The Korea Herald


Korea eyes leadership in advanced air mobility standardization

By Kan Hyeong-woo

Published : May 14, 2024 - 15:33

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Officials pose for a photo at the launch ceremony of the Global Association for Advanced Air Mobility at Lotte World Tower in Seoul on Tuesday. (Yonhap) Officials pose for a photo at the launch ceremony of the Global Association for Advanced Air Mobility at Lotte World Tower in Seoul on Tuesday. (Yonhap)

South Korea took the initiative to lead standardization in the global advanced air mobility sector as it launched the Global Association for Advanced Air Mobility, or G3AM, in Seoul on Tuesday.

According to the Ministry of Science and ICT, the G3AM is the world’s first global association for AAM standardization.

A total of 67 companies have joined the association as members, including Korean firms such as Korean Air, Hanwha Systems, Hyundai Motor, SK Telecom, KT and LG Uplus, the US’ OneSky, Padina Group and ANRA Technologies as well as Skyports from the UK. The ministry said other leaders in the AAM field such as Joby Aviation and Volocopter are considering joining the G3AM.

The ministry pointed out that it is crucial to secure international standards in the AAM sector for reliability and sustainability, as it applies various digital technologies such as artificial intelligence, mobile communication and data. Because the industries related to the AAM ecosystem are still in the very early stages, the ministry underscored that now is the right time to take the lead in global AAM standardization.

“The AAM sector is where Korea can secure the lead through digital technology standardization,” said Jeon Young-su, director general of the ICT Industry Policy Bureau at the Ministry of Science and ICT.

“We will provide support so that the G3AM can set its footing as a globally recognized standardization organization and play a pivotal role in forming the AAM ecosystem and advancing relevant technologies.”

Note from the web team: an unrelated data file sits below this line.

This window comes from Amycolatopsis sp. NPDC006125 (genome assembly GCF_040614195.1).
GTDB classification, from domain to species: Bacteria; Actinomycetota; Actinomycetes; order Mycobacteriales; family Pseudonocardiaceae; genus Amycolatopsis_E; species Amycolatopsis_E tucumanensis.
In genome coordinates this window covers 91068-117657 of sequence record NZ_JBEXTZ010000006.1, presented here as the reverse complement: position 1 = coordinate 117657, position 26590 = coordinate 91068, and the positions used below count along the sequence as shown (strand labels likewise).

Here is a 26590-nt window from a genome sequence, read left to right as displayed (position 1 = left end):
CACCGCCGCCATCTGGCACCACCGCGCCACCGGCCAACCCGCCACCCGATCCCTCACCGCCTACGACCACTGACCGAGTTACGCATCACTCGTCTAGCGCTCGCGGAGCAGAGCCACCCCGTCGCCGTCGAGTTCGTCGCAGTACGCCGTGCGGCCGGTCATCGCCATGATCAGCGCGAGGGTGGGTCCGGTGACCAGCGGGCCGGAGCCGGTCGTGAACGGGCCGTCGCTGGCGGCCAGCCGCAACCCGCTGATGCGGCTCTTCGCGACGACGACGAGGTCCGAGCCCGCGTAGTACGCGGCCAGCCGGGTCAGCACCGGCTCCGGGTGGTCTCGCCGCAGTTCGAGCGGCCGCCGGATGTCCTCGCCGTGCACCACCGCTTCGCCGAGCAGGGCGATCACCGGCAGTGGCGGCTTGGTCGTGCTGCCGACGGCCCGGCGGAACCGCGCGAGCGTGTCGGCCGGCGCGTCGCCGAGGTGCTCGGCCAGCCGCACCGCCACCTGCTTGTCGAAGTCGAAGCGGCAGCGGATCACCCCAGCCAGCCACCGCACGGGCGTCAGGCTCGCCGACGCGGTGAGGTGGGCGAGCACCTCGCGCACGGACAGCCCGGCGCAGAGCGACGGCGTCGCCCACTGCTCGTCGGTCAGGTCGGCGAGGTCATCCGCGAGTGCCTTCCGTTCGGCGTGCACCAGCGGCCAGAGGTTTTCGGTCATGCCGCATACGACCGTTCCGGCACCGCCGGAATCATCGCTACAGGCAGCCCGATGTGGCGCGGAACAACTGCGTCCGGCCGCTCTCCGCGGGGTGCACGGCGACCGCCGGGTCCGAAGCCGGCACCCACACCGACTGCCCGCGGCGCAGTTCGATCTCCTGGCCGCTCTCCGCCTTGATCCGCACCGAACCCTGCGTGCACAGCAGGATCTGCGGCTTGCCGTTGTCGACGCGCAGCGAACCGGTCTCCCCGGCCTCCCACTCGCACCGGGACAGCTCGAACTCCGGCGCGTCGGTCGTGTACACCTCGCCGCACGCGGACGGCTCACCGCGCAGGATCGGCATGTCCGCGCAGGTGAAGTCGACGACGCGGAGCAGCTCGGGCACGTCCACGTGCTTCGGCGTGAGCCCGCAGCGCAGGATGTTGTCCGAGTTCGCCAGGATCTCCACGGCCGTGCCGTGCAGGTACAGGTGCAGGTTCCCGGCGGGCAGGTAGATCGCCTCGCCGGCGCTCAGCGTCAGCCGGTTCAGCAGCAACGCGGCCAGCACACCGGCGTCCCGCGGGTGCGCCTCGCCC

The ministry said the G3AM will serve as a de-facto organization for developing and maintaining new standards in areas across the AAM sector such as information sharing systems, traffic management and traffic control and essential navigation capabilities and performances while ensuring interoperability and compatibility between these standards.

“Over 500 multinational aviation companies worldwide are currently in the process of developing innovative air mobility aircraft to achieve mass production by 2025,” said Moon Woo-chun, chair of the G3AM.

“The Korean government is also working to establish an industrial ecosystem with the goal of introducing commercial offerings by 2025.”

According to the G3AM, Morgan Stanley predicts that the global AAM market will reach $1.47 trillion by 2040.

Following the launch ceremony of the G3AM held at Lotte World Tower in the eastern part of the capital city, a series of conferences discussed the pilot test of Korea’s urban air mobility development project, electric vertical take-off and landing, better known as eVTOL, advanced air vehicles and vertiports, which refer to areas that can support the landing and take-off of eVTOL aircraft during flight operations.